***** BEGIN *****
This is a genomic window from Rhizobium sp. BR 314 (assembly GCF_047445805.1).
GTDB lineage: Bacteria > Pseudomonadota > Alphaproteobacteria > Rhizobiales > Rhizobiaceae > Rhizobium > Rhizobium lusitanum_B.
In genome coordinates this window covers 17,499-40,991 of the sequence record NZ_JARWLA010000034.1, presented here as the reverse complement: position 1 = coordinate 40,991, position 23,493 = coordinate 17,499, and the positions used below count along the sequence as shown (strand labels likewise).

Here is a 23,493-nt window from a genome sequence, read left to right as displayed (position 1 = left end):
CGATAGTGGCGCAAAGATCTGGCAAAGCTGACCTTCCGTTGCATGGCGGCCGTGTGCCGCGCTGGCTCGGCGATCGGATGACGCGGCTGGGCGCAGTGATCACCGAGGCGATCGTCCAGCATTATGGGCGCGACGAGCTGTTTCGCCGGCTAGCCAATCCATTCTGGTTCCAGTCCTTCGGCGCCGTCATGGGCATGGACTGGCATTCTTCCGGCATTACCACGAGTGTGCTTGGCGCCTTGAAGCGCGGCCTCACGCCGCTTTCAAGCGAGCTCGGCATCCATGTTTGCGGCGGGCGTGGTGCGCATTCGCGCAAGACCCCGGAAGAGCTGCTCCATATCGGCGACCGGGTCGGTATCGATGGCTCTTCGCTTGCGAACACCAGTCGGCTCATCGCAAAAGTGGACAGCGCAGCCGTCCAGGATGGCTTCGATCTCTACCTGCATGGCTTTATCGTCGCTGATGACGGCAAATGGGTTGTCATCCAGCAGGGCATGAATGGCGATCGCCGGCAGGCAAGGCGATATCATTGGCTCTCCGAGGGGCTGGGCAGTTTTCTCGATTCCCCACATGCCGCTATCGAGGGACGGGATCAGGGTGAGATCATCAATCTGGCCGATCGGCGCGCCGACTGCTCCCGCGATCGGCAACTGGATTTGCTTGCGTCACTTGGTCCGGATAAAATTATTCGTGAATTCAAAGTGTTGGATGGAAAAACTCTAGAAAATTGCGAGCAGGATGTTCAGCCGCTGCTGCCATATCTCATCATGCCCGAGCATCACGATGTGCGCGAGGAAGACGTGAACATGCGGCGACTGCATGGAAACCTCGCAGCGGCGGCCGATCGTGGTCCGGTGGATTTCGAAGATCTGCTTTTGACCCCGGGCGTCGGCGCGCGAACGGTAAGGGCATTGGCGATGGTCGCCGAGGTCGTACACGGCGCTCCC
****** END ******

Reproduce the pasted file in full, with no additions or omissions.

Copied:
This is a genomic window from Rhizobium sp. BR 314 (assembly GCF_047445805.1).
GTDB lineage: Bacteria > Pseudomonadota > Alphaproteobacteria > Rhizobiales > Rhizobiaceae > Rhizobium > Rhizobium lusitanum_B.
In genome coordinates this window covers 17,499-40,991 of the sequence record NZ_JARWLA010000034.1, presented here as the reverse complement: position 1 = coordinate 40,991, position 23,493 = coordinate 17,499, and the positions used below count along the sequence as shown (strand labels likewise).

Here is a 23,493-nt window from a genome sequence, read left to right as displayed (position 1 = left end):
CGATAGTGGCGCAAAGATCTGGCAAAGCTGACCTTCCGTTGCATGGCGGCCGTGTGCCGCGCTGGCTCGGCGATCGGATGACGCGGCTGGGCGCAGTGATCACCGAGGCGATCGTCCAGCATTATGGGCGCGACGAGCTGTTTCGCCGGCTAGCCAATCCATTCTGGTTCCAGTCCTTCGGCGCCGTCATGGGCATGGACTGGCATTCTTCCGGCATTACCACGAGTGTGCTTGGCGCCTTGAAGCGCGGCCTCACGCCGCTTTCAAGCGAGCTCGGCATCCATGTTTGCGGCGGGCGTGGTGCGCATTCGCGCAAGACCCCGGAAGAGCTGCTCCATATCGGCGACCGGGTCGGTATCGATGGCTCTTCGCTTGCGAACACCAGTCGGCTCATCGCAAAAGTGGACAGCGCAGCCGTCCAGGATGGCTTCGATCTCTACCTGCATGGCTTTATCGTCGCTGATGACGGCAAATGGGTTGTCATCCAGCAGGGCATGAATGGCGATCGCCGGCAGGCAAGGCGATATCATTGGCTCTCCGAGGGGCTGGGCAGTTTTCTCGATTCCCCACATGCCGCTATCGAGGGACGGGATCAGGGTGAGATCATCAATCTGGCCGATCGGCGCGCCGACTGCTCCCGCGATCGGCAACTGGATTTGCTTGCGTCACTTGGTCCGGATAAAATTATTCGTGAATTCAAAGTGTTGGATGGAAAAACTCTAGAAAATTGCGAGCAGGATGTTCAGCCGCTGCTGCCATATCTCATCATGCCCGAGCATCACGATGTGCGCGAGGAAGACGTGAACATGCGGCGACTGCATGGAAACCTCGCAGCGGCGGCCGATCGTGGTCCGGTGGATTTCGAAGATCTGCTTTTGACCCCGGGCGTCGGCGCGCGAACGGTAAGGGCATTGGCGATGGTCGCCGAGGTCGTACACGGCGCTCCC